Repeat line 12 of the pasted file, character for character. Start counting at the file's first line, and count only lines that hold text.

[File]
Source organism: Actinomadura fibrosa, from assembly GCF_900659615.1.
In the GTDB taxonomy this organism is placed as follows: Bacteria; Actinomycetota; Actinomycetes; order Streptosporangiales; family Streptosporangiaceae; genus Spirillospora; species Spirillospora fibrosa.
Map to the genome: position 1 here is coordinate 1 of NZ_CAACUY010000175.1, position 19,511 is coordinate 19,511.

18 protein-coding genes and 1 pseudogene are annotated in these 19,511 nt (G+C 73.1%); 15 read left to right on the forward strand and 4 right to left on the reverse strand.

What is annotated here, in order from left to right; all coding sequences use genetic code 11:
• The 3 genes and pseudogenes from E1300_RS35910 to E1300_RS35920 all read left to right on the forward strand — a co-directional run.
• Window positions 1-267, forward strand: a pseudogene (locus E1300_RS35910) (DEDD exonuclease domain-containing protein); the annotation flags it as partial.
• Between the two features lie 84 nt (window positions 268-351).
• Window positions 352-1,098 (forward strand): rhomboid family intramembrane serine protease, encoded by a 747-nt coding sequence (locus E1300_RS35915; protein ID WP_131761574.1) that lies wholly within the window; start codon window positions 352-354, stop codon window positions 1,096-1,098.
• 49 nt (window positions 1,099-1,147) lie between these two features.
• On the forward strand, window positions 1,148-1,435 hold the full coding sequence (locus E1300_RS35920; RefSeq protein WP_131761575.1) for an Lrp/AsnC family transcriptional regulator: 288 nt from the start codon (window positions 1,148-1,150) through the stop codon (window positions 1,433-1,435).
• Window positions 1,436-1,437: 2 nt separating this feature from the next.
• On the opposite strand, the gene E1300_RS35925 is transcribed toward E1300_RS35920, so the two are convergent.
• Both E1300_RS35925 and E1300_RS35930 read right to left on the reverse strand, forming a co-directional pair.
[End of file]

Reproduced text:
• Window positions 1,436-1,437: 2 nt separating this feature from the next.